ICANN: IAG Initial Report and Proposed Revisions to the ICANN Procedure for Whois Conflicts with Privacy Laws

Brief Overview

ICANN logoPurpose: Public comment is sought on Implementation Advisory Group’s proposals to improve the current Whois Conflicts Procedure.

Current Status: The Implementation Advisory Group seeks public comment on its proposed revisions to the existing Whois Conflicts Procedure.

Next Steps: The Implementation Advisory Group will incorporate public comments into its preliminary report and submit a final report to GNSO Council for its consideration.

Section I: Description, Explanation, and Purpose

In November 2005, the Generic Names Supporting Organization (GNSO) concluded a policy development process (PDP) on Whois conflicts with privacy law, which recommended the creation of a procedure to address conflicts between a contracted party’s Whois obligations and local/national privacy laws or regulations.  A contracted party that credibly demonstrates that it is legally prevented from complying with its Whois obligations can invoke the procedure, which became effective in January 2008. The procedure defines a credible demonstration as one in which the contracted party has received “notification of an investigation, litigation, regulatory proceeding or other government or civil action that might affect its compliance.” The procedure has never been invoked. ICANN launched a review of the procedure in May 2014. An Implementation Advisory Group (IAG) was formed and began its work in January 2015. The IAG devoted most of its time discussing whether additional triggers to invoke the procedure should be incorporated and if so how to ensure that they remain consistent with the existing policy. The IAG now submits its initial report for public comment and to the GNSO Council.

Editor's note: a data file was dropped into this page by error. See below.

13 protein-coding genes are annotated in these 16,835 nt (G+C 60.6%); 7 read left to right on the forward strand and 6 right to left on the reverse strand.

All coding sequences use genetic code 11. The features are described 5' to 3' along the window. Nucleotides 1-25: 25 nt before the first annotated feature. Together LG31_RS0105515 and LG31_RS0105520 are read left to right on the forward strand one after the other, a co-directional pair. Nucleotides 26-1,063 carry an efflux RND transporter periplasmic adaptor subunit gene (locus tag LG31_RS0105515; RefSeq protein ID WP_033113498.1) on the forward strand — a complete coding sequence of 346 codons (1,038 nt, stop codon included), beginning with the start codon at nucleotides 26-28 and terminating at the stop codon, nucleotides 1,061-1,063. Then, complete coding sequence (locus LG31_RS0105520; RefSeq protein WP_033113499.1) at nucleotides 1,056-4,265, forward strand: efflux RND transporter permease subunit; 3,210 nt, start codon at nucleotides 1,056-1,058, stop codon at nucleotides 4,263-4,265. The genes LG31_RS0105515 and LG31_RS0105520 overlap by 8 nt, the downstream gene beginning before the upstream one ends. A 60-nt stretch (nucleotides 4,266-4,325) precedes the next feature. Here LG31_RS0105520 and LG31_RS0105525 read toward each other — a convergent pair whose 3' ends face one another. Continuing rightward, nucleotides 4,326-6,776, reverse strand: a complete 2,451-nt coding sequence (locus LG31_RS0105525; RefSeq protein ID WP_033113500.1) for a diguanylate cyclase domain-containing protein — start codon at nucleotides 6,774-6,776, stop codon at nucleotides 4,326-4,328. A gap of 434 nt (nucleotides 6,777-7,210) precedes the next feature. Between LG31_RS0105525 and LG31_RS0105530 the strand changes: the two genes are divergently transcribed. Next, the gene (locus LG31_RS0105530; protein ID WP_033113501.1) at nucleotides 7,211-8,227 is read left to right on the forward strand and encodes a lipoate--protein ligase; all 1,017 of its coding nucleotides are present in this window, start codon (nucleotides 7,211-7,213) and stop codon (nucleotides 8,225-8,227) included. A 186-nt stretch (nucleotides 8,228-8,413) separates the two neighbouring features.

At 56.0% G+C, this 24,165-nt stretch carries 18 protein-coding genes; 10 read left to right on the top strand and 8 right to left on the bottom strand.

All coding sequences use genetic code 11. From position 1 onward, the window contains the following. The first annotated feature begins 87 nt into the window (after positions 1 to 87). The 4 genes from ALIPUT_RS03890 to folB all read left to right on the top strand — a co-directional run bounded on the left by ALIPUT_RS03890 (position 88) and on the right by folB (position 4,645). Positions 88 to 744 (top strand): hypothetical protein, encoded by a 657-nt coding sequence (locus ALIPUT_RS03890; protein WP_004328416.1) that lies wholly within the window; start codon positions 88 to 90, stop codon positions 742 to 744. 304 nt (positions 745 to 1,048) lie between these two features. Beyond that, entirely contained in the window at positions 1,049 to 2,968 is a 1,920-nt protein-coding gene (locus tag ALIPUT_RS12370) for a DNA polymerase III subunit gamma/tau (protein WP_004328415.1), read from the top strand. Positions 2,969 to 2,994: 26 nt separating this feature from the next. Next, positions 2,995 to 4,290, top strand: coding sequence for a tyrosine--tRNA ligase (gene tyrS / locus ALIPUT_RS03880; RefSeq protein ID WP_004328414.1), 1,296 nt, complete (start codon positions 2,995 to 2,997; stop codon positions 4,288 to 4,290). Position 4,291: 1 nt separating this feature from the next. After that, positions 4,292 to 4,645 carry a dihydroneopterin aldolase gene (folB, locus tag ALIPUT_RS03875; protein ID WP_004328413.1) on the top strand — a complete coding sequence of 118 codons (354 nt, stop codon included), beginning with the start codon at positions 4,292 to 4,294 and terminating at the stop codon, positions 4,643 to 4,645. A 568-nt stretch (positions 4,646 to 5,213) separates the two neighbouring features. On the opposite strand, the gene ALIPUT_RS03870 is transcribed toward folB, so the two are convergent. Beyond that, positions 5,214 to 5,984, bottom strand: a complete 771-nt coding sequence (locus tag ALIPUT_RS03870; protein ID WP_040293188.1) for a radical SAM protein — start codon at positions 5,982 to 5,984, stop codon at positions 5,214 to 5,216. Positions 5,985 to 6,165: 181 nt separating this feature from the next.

Section II: Background

In November 2005, the Generic Names Supporting Organization (GNSO) concluded a policy development process (PDP) on Whois conflicts with privacy law which recommended that, “In order to facilitate reconciliation of any conflicts between local/national mandatory privacy laws or regulations and applicable provisions of the ICANN contract regarding the collection, display and distribution of personal data via the gTLD Whois service, ICANN should:

  • Develop and publicly document a procedure for dealing with the situation in which a registrar or registry can credibly demonstrate that it is legally prevented by local/national privacy laws or regulations from fully complying with applicable provisions of its ICANN contract regarding the collection, display and distribution of personal data via Whois.
  • Create goals for the procedure which include:
    • Ensuring that ICANN staff is informed of a conflict at the earliest appropriate juncture;
    • Resolving the conflict, if possible, in a manner conducive to ICANN‘s Mission, applicable Core Values, and the stability and uniformity of the Whois system;
    • Providing a mechanism for the recognition, if appropriate, in circumstances where the conflict cannot be otherwise resolved, of an exception to contractual obligations to those registries/registrars to which the specific conflict applies with regard to collection, display and distribution of personally identifiable data via Whois; and
    • Preserving sufficient flexibility for ICANN staff to respond to particular factual situations as they arise.”

The ICANN Board of Directors adopted the recommendations in May 2006 and the final procedure was made effective in January 2008. Although to date no registrar or registry operator has formally invoked the Procedure, concerns have been expressed both by public authorities as well as registrars and registry operators concerning potential conflicts between Whois contractual obligations and local law.

Given that the Whois Procedure has not been invoked and yet numerous concerns have arisen from contracted parties and the wider community, ICANN launched a review as provided for in Step Six of the Procedure, which calls for an annual review of the Procedure’s effectiveness. The review was launched with the publication of a paper for public comment on 22 May 2014. The paper outlined the Procedure’s steps and invited public comments on a series of questions. Following review of the public comments received, this Implementation Advisory Group (IAG) was formed to consider the need for changes to how the Procedure is invoked and used. A few common themes were discerned from some of the suggestions in the public comments, which may allow for changes to implementation of the Procedure in line with the underlying policy.

Section III: Relevant Resources

Section IV: Additional Information

This ICANN announcement was sourced from: